Interiors Awards 2017: Office–Small
Designer: Henri Cleinge
Client: Crew Collective
“This office interior features an obvious contrast in material and color, which heightens the distinctions between the building’s classical and modern elements. The new insertions are separate from the existing design, allowing one to appreciate both aspects.” —Jury
The Montreal-based tech company Crew turned to local architect Henri Cleinge to design its unconventional headquarters, called Crew Collective, combining three programs—private offices, a semipublic coworking space, and a public cafe—under one historic ceiling. This particular ceiling, barrel-vaulted and adorned with painted plaster and gilded coffers, soars 46 feet above the former banking hall of the Royal Bank of Canada, dating from 1928 and located within the Royal Bank Tower in Old Montreal. Cleinge’s sophisticated design builds on the existing neoclassical interior to produce an inspiring, urbane space that embodies Crew’s creative culture.
Crew’s business is website and mobile design, with a team composed of design and development professionals. Reflecting the amalgam of today’s tech economy, Crew employees intermingle with freelance coworkers at Crew Collective.
The notion of the hybrid program began with Stephanie Liverani, Crew co-founder and chief operations officer. “I wanted Crew Collective to feel cozy and be a great representation of Crew’s [physical] home, since we mostly live in the digital world,” she says. “I brought the concept to Henri and elaborated on the elements that we felt were important, such as access to lots of work space, quiet pods, outlets at each seat, and the ambiance of comfort and relaxation.”
“The idea was to revitalize an existing bank by creating a new use for it without compromising its history,” says Cleinge. To accomplish this, he faced two challenges: designing a contemporary intervention within a historic, neoclassical space and establishing different program zones while promoting a dynamic work environment. The solution leaves the original interior largely intact, taking cues from its brass details for a series of installations that accommodate its new functions as they transition from the public to the private realm.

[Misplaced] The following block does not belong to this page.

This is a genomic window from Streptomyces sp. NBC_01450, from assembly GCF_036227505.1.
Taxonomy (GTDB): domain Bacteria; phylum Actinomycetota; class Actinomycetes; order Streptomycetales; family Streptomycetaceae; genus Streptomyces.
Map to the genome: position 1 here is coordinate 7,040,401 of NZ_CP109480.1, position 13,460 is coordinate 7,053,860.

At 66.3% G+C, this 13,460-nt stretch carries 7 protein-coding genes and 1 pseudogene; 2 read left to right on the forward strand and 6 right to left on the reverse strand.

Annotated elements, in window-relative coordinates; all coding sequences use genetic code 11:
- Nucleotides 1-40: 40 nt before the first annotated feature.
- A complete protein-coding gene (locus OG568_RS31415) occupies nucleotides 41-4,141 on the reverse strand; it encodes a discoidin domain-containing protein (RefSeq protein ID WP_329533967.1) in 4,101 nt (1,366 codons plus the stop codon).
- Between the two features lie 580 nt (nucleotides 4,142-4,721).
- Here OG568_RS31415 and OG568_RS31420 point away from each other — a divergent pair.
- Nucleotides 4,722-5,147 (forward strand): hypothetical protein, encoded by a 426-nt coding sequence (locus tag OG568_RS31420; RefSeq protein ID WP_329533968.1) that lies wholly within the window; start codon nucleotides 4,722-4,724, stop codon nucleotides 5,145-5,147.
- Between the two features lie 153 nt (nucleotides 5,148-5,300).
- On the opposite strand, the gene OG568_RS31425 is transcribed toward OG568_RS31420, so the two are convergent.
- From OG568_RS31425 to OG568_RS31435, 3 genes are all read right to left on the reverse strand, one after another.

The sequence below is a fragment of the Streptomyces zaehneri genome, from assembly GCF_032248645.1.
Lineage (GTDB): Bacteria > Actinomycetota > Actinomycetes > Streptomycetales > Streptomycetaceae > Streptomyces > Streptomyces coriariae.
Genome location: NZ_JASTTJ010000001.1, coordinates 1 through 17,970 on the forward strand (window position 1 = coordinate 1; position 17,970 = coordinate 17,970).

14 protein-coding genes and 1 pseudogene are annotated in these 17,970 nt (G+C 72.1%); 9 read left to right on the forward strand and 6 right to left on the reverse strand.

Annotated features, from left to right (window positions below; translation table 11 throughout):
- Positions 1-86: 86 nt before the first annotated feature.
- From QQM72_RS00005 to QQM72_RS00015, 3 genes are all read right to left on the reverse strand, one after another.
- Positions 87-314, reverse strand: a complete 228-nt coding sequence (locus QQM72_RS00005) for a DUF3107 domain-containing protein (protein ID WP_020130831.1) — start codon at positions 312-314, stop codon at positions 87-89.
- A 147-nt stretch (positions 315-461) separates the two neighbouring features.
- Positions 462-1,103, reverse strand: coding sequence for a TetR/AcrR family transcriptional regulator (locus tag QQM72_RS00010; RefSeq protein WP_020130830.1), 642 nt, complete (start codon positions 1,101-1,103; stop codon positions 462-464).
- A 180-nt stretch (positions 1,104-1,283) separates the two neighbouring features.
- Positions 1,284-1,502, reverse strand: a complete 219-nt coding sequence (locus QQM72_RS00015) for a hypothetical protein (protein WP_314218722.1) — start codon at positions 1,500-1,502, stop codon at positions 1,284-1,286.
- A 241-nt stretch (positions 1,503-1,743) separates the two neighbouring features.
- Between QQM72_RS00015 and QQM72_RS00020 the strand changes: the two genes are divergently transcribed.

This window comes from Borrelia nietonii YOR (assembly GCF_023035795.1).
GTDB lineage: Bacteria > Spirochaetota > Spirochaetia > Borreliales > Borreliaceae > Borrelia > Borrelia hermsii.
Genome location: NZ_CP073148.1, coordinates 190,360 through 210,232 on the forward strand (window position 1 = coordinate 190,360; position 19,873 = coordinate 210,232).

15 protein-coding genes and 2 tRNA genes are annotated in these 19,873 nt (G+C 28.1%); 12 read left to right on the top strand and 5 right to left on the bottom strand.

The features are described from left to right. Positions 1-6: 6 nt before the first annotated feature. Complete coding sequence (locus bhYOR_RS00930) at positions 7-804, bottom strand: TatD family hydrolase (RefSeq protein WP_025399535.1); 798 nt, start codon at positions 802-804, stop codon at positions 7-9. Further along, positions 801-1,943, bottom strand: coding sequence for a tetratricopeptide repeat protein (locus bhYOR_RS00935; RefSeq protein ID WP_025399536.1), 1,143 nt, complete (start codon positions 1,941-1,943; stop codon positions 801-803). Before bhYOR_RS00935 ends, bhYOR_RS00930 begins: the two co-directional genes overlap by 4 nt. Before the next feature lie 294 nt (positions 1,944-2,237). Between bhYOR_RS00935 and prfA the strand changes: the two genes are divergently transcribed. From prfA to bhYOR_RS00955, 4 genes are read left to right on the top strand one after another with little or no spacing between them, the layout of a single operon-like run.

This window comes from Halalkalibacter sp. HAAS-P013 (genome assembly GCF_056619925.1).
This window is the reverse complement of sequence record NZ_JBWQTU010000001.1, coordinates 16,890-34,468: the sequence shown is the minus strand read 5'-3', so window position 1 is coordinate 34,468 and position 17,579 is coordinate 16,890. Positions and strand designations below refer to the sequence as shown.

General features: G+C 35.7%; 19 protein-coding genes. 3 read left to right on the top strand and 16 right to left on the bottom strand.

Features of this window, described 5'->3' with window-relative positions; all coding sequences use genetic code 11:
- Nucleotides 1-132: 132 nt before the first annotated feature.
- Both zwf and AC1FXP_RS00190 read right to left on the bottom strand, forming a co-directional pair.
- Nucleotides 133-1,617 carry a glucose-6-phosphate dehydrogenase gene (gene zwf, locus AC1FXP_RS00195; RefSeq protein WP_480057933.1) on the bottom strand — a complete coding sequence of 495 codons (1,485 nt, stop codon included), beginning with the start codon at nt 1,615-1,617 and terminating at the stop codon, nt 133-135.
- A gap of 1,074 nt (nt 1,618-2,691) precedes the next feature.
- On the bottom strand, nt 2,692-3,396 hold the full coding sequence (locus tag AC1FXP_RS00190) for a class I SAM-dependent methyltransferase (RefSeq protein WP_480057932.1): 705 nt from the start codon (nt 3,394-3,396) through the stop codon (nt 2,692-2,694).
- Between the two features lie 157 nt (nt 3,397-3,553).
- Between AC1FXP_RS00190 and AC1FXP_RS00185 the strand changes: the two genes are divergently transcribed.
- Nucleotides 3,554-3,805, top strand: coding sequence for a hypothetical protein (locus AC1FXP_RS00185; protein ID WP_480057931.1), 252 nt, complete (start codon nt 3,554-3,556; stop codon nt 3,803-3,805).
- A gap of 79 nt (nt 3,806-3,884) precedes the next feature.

Entering the 12,000-square-foot interior, visitors encounter a public cafe within a glowing atmosphere replete with the bank’s limestone walls and inlaid marble floors. The cafe can accommodate 62 patrons at custom-designed white oak tables, a newly installed concrete bar, and lounge seating. Baristas fill orders against the backdrop of the original brass-detailed bank teller stands, which separate the cafe from the private Crew offices beyond.
Framing the cafe’s sides, four rectangular enclosures contain brown cowhide-upholstered booth seating for 36 temporary workers. With a ceiling height of 7 feet 6 inches, and sheathed in brass-plated steel, these enclosures read as installations within the larger bank hall. They mediate between the public cafe and the adjacent semiprivate area for 20 coworkers while maintaining a level of transparency.
A longer brass-wrapped enclosure sits behind the bank teller stands, housing conference rooms that are downlit by small square recessed LED fixtures. With brass walls, white oak tables and floors, and clear glass partitions, the conference rooms appear luminous, defining the border of the private offices occupied by Crew and its subsidiary Unsplash, a collective of digital photography. Featuring white oak and rolled-steel desks in an open arrangement, this private office area stretches along the rear limestone wall, which is punctuated by towering arched windows. Staff can also gather and work in such places as the employee lounge and kitchen.
Since opening, Crew Collective has garnered considerable local attention, earning recognition for its sophisticated design, comfortable work setting, and welcoming atmosphere. Here, the community “can feel focused and creative, whether they are studying, working on a project, coding, or holding a business meeting,” says Liverani. More importantly, “the new design allows [them] to understand what Crew believes in, and our main focus on inspiring creativity in each of us.”
who Architect: Henri Cleinge. Project team: Henri Cleinge; Paulette Taillefer. Contractor: Gestion Georges Coulombe. Consultants: Pageau Morel.
what Laminate: Formica. Drywall: CGC. Lighting: Sistemalux; Authentik; Linea P. Hardware: Dorma. Glass: Techni-Verre. Workstations: Mobilier de Gaspé. Seating: Herman Miller; EQ3; Linea P Upholstery: Linea P. Tables: Mobilier de Gaspé. Architectural/custom woodworking: Kastella